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The Journal of Japanese Language Literature Studies > Volume 4(1); 2017 > Article
Border Crossings: The Journal of Japanese-Language Literature Studies 2017;4(1): 123-140.
doi: https://doi.org/10.22628/bcjjl.2017.4.1.123
Cheng Fangwu and the Desire for a Science of Literature: The Addition of “Differentials” to Natsume Soseki's Theory of Literature
Correspondence  Tetsuya HATTORI ,Email: tetsuya@coda.ocn.ne.jp
Published online: 30 June 2017.
Copyright ©2017 The Global Institute for Japanese Studies, Korea University
This is an open access article distributed under the terms of the Creative Commons Attribution Non-Commercial License ( http://creativecommons.org/licenses/by-nc/4.0), which permits unrestricted use, distribution, and reproduction in any medium, provided the original work is properly cited.
In the early 1920s, literary critic Cheng Fangwu argued for the existence of art for art's sake, relentlessly criticizing the Chinese literary establishment for its deterministic view of literature. Two works of criticism, namely “A Critique of 'Can chun”’ and “Poetry on the Defensive" (1923), show the influence and expansion of Natsume Soseki’s Bungakuron, or Theory of Literature (1907), despite its failure to cite it by name. One such development by Cheng is the introduction of differentials (bibun), complete with mathematical formulas and graphs, into Soseki's theories.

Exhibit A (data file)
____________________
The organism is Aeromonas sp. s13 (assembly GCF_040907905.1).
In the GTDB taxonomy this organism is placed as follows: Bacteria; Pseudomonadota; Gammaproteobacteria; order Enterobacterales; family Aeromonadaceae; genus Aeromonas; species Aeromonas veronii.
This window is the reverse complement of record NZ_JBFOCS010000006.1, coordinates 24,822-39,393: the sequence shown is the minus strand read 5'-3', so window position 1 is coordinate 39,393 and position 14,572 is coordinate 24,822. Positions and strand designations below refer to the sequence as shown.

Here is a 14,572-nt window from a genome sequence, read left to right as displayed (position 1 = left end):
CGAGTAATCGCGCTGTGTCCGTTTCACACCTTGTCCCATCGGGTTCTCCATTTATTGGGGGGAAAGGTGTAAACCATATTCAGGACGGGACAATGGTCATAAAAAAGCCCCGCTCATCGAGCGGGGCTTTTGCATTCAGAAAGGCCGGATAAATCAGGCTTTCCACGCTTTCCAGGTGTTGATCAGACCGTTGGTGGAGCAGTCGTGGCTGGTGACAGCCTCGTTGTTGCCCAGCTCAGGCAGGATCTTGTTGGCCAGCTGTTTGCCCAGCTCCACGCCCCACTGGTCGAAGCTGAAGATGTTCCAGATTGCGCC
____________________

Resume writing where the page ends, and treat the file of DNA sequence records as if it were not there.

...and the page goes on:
Cheng studied in Japan from 1910 to 1921, a period when Tanabe Hajime's journalistic essays focusing on the natural sciences was attracting wide readership. Tanabe also introduced the philosophical arguments of Hermann Cohen in which Cohen used differentials as a foundation for discussing ‘the nature of thinking.’ Cheng, however, used differentials to discuss the variation of emotion during the process of novel-reading.
Though obvious that Cheng made use of a pseudoscientific approach to literature in order to gain influence within the Chinese literary world, his essays also exhibit a desire for a science of literature, a desire he shared with Soseki. This paper examines how texts become regarded as literary theory and the influence they carry with them across various languages and disciplines.
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